How can I find out if and when I am ovulating?
Problems with ovulation are among the most important reasons why couples cannot get pregnant. Knowing exactly if and when you ovulate is among the most important pieces of information you need when trying top find out if you are fertile and whether there may be ovulation problems.
At home ovulation detection
- Temperature Charting (Over 95% reliable)
- Ovulation and Fertility Charting and Calculator (Not 100%)
- Cervical Mucus Changes (Not 100% reliable)
- Ovulation Pain: Mittelschmerz (Not 100% reliable)
- OPK Ovulation Predictor Kit (not 100% reliable)
Combining two or more of these improves the reliability of ovulation detection.
Ovulation detection in doctor's office
- Blood Progesterone Test (100% diagnostic if elevated)
- Ultrasound Exams of Ovaries (100% diagnostic)
The only 100% correct diagnosis of ovulation can be made if you become pregnant, or if your ovulation shows on sonogram or you have an elevated progesterone level about a week after ovulation.
Basal body temperature charting
This involves keeping a record of where you are in your menstrual cycle and then recording your daily basal temperature (temperature in the morning before you get up).
The Basal Body Temperature chart is the best way to record and monitor body temperature that occurs after ovulation. A BBT chart provides a good visual basis for determining ovulation. It cannot predict when ovulation will occur in a given cycle, but by looking at records from a few cycles you can notice a pattern from which ovulation can be estimated.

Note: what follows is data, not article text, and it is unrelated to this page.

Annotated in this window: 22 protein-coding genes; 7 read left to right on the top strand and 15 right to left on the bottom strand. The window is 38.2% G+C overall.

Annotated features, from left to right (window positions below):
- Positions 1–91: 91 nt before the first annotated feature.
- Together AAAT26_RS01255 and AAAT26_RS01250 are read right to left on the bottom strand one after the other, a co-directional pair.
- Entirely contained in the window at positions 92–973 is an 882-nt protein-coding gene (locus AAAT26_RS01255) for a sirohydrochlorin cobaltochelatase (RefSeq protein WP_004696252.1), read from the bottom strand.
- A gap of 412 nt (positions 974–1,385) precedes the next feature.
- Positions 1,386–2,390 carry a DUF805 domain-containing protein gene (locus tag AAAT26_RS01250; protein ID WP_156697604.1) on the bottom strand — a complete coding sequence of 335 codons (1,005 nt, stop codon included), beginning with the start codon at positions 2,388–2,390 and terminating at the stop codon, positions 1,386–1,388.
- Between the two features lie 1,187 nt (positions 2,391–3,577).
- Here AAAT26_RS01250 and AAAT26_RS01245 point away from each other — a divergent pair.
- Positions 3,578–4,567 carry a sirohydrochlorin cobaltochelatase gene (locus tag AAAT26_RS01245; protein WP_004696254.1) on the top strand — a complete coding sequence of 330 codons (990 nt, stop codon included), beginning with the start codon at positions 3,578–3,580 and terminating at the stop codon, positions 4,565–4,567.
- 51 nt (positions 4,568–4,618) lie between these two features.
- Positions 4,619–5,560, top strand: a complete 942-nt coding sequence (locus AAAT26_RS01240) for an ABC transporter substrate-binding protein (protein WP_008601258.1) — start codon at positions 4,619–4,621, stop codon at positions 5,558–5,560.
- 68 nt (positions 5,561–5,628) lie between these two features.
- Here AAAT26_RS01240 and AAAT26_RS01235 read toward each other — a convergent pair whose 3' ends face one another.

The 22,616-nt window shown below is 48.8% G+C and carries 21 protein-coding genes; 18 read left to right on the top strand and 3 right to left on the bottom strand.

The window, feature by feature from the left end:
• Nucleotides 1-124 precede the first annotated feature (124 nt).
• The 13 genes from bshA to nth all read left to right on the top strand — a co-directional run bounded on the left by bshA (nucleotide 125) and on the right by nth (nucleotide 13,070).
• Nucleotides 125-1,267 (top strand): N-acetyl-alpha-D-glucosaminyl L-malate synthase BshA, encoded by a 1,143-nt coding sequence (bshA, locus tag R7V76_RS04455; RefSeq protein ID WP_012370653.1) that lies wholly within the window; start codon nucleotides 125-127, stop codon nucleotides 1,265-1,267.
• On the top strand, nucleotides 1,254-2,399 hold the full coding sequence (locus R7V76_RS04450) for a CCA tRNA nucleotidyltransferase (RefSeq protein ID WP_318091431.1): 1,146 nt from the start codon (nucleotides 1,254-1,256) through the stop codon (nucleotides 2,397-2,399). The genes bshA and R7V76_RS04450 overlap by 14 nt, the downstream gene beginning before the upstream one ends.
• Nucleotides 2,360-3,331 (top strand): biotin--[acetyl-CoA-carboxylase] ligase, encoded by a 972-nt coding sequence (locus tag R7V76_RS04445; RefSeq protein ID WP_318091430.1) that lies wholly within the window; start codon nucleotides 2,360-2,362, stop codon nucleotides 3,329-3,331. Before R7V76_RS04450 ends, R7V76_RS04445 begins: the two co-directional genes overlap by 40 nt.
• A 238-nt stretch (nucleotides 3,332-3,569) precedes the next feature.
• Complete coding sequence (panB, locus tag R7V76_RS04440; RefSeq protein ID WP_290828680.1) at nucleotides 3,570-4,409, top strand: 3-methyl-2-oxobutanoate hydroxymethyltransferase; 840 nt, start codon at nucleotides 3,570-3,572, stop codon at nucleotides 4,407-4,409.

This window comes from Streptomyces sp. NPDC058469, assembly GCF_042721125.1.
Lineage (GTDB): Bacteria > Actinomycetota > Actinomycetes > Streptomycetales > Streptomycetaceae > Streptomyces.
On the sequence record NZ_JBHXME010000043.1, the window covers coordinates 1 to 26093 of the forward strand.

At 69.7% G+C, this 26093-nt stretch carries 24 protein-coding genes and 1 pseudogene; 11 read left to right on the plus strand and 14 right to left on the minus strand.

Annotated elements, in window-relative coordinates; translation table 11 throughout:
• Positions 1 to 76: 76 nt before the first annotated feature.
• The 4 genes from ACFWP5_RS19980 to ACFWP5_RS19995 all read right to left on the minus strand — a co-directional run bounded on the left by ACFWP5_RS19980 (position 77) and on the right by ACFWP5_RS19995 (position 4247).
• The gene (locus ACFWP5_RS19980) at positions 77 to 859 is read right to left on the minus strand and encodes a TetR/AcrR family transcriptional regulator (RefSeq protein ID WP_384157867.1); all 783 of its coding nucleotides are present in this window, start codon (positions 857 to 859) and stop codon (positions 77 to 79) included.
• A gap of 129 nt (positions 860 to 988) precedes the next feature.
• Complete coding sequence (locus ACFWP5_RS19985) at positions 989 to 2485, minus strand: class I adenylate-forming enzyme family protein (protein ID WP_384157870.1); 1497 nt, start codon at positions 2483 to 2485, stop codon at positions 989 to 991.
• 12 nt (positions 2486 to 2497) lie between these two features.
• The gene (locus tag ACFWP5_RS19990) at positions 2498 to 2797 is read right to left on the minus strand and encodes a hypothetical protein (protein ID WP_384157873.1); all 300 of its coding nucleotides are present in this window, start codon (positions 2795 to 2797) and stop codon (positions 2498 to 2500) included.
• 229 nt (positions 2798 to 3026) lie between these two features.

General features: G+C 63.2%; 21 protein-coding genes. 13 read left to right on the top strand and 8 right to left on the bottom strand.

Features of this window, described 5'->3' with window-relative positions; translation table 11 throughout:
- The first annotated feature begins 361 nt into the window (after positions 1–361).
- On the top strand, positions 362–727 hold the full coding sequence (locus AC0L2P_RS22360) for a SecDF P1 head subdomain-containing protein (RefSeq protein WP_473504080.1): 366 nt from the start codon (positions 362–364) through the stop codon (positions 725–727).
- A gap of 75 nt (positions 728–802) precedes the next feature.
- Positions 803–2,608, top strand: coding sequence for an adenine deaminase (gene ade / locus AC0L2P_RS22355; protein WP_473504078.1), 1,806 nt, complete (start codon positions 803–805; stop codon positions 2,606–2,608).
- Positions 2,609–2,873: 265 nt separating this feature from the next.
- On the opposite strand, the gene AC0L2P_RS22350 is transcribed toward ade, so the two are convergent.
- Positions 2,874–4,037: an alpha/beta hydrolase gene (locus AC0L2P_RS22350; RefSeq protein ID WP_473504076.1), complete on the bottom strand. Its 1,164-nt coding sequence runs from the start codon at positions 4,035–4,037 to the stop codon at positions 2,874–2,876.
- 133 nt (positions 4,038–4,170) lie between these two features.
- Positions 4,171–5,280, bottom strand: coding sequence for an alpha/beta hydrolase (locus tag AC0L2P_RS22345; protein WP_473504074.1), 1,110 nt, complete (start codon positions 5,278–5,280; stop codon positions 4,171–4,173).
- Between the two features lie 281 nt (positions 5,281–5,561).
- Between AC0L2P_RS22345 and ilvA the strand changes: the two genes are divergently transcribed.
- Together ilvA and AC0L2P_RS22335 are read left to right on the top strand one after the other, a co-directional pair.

Cervical mucus monitoring
The presence and tactile consistency of your cervical mucus undergoes a number of changes during your menstrual cycle. By observing changes in cervical fluid, you can predict ovulation which is your most fertile time for conceiving a baby.
One of the purposes of cervical mucus during ovulation is to sustain the sperm in a healthy medium and to allow it to move freely through the cervix. Logically there will be an increase in cervical mucus at ovulation, as well as a change in texture - the mucus becomes more clear, stretchable, and slippery.
Using clean fingers, or if you prefer toilet paper, you can examine your cervical fluid. Prior to ovulation, during non-fertile periods, you will experience a dryness (or lack of cervical mucus). Gradually, as you approach ovulation, the cervical mucus will increase, though the consistency will be "sticky" and the color will be white, yellow, or cloudy in nature.
Directly prior to ovulation cervical fluid will increase greatly and the mucus will be semi-transparent, slippery, with the consistency of "raw egg white." This is your most fertile period and ovulation will take place at about this time.
If you find that your cervical mucus is not reaching the "raw egg white" stage, you may want to try a lubricant like Pre-Seed. Pre-Seed is the only truly sperm friendly lubricant currently on the market, and many people have found success in getting pregnant while using it.
However, finding fertile stretchy cervical mucus in and by itself does not necessarily mean that you ovulated. Mucus is made stretchy by the estrogen hormone which normally rises before ovulation. However, there are many circumstances where estrogen can be elevated without ovulation, the most important one being women who have PCOS Polycystic Ovary syndrome. These women often don't ovulate but they can observe stretchy egg-white cervical mucus (EWCM).
Mittelschmerz/lower abdominal discomfort
About one-fifth of women actually feel ovulatory activity, which can range from mild aching to twinges of sharp pain. This ovulation symptom, called Mittelschmerz, may last anywhere from a few minutes to a few hours and is usually noticed in the right side of the lower abdomen.
Ovulation predictor tests (OPK)
OPKs can also predict ovulation. An OPK test for a woman's level of luteinizing hormone (LH) which rises to a higher level just before ovulation. If you take an OPK every day starting 5-6 days before suspected ovulation than ovulation usually happens within 12-34 hours after the test first becomes positive.